So sales at your early-stage B2B company have hit a plateau. Your salespeople are overwhelmed pitching and managing their flock of small- and medium-sized clients—clients who, up to now, were the primary drivers of your growth. But that growth is starting to stall, and the team is working overtime just to match last quarter’s results.
It’s clearly time for a change in strategy. It’s time to consider moving your business upmarket.
The reasons for doing so are many—assuming your business is ready. Look hard at your sales process for an idea of your preparedness. Why are you losing deals? What are the most common complaints your customer service reps hear? What’s the value proposition for larger clients? Are you ready to customize and iterate your product for pickier and more powerful clients?
It’s better to figure these things out when your clients are smaller; your stumbles will be smaller, too. But if you’ve have good answers for each of those questions, you may want to consider looking for sales growth by hooking bigger fish.
Beyond the obvious larger contracts, there are a number of reasons why moving upmarket can reenergize growth at your company.
More Flexibility: Enterprise accounts have larger budgets and thus more opportunities to make sales. While SMBs are often less receptive to pitching anything beyond the original agreement, enterprise accounts are usually open to new ideas and shifting goals. Says David Skinner, President of Chicago’s Drum Agency: “This has been a crucial aspect for us. Moving from a collection of small clients to a couple large ones has not only given us focus, but allowed us to tap relationships for sustained growth.”
More predictable revenue streams. Similar to less uncertainty when contacts shuffle, there’s a higher degree of accuracy built into revenue projections. Whereas smaller clients often have sporadic buying patterns (an effect multiplied across all of your accounts), larger clients can be depended upon for solid forecasts.
Upselling and cross-selling opportunities. You typically aren’t just dealing with one point of contact, as is often the case with SMBs. Instead, you’re seeking buy-in across teams and departments and up and down the chain of command. Each new contact presents opportunities for upselling and finding peripheral pain points you can address.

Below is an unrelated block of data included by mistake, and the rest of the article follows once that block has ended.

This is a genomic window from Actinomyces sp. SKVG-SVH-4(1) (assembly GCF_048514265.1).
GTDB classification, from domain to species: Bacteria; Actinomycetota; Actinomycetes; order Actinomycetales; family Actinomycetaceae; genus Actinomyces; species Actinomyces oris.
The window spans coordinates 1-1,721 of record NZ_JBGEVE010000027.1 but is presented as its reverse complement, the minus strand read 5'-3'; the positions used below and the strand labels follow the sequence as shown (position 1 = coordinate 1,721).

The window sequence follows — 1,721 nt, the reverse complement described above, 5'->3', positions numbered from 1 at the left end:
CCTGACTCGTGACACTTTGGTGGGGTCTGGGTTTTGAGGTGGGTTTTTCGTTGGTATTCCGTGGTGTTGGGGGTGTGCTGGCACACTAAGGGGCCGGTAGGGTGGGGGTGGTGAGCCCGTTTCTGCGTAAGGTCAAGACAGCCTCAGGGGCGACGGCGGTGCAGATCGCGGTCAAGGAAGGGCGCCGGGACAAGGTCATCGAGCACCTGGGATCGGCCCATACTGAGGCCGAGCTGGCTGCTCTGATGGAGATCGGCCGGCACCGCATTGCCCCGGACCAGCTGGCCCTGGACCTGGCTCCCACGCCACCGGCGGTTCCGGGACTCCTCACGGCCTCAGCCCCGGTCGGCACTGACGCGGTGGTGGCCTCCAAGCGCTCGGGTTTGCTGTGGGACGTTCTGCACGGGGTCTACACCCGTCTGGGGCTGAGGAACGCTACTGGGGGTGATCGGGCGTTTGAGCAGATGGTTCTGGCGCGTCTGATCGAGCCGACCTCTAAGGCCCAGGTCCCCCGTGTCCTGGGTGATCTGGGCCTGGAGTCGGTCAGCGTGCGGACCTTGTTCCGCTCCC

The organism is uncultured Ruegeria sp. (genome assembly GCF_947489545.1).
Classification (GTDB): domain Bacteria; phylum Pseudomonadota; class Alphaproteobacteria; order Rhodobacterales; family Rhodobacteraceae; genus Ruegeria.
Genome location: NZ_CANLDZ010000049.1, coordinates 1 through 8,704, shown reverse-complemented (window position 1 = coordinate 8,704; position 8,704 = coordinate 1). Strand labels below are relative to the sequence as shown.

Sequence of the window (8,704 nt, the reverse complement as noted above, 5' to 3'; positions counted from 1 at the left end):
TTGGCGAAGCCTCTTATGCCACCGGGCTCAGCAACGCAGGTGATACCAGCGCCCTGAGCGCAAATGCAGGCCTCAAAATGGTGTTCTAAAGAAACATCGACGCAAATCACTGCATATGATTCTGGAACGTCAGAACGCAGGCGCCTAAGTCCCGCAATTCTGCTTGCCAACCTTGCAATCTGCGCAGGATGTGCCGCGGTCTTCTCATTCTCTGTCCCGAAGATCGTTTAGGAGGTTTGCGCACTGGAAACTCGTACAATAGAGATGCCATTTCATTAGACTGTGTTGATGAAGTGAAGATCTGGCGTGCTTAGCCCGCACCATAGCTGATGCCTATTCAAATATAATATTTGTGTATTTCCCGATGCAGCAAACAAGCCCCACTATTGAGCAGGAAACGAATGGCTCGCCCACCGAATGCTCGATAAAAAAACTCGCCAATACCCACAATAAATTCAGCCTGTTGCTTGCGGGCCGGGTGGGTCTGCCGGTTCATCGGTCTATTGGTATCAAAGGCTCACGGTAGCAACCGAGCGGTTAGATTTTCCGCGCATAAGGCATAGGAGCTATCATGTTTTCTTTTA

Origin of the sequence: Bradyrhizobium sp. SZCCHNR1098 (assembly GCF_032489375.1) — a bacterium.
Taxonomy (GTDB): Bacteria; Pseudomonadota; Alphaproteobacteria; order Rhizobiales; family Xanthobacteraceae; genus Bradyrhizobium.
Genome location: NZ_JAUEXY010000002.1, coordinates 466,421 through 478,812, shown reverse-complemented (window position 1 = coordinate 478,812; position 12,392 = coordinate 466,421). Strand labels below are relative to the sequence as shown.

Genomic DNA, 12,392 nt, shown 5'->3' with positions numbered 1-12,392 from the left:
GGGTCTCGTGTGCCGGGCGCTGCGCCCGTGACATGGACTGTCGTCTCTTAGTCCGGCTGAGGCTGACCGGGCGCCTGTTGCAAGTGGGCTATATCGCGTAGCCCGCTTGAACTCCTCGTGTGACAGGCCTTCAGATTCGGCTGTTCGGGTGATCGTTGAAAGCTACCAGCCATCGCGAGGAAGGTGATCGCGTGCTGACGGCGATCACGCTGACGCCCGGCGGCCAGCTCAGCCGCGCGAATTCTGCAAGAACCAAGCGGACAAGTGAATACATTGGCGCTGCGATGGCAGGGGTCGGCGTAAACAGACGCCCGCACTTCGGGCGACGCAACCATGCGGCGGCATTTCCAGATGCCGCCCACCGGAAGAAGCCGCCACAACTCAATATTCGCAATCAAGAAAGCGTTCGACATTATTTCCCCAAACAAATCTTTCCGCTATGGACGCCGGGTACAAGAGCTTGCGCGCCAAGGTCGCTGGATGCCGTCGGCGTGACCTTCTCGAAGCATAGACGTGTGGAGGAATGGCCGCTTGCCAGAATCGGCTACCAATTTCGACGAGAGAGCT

Potential to increase your Average Sale Price. Provided you don’t make the rookie mistake of discounting your product just to attract the bigger clients, you stand the chance to see improvements in your ASP. You’ll be able to find growth opportunities within those big customers, provide a higher level of service, and increase your margins.
You’ll expand your network. In addition to deeper relationships within the company, you can expand your sphere outside of it as well. A few marquee referrals can add grease to your entire sales funnel, and you may find potential large clients respecting you more than they did before. And the best part? Good referrals have a tendency to multiply, setting the flywheel in motion. “This was something I didn’t quite anticipate,” Skinner adds. “Having one brand-name client opens doors to all sorts of new ones.”
Less exposure to factors you can’t control. Small businesses go bankrupt all the time. The potential for this happening is proportionally smaller at larger companies (though it still happens, of course), so there’s less risk of losing accounts due to forces beyond your control. Furthermore, there’s less uncertainty at larger companies when a key contact leaves the company.
Your salespeople will feel more effective. Salespeople hate wasting time and resources chasing after leads that never pan out. When dealing with a smaller number of large accounts, however, your salespeople can focus on increasing business with established contacts. They won’t spread themselves too thin cultivating relationships with lots of smaller clients.
You’ll protect yourself against competition from above. It’s easy to get comfortable dealing with SMBs, as the challenges are smaller and the stakes lower. But if you never move beyond this low orbit, you’ll eventually face competition from much larger and better-funded competitors. The road to IPO is littered with small, erstwhile world-beaters who failed to heed this advice.
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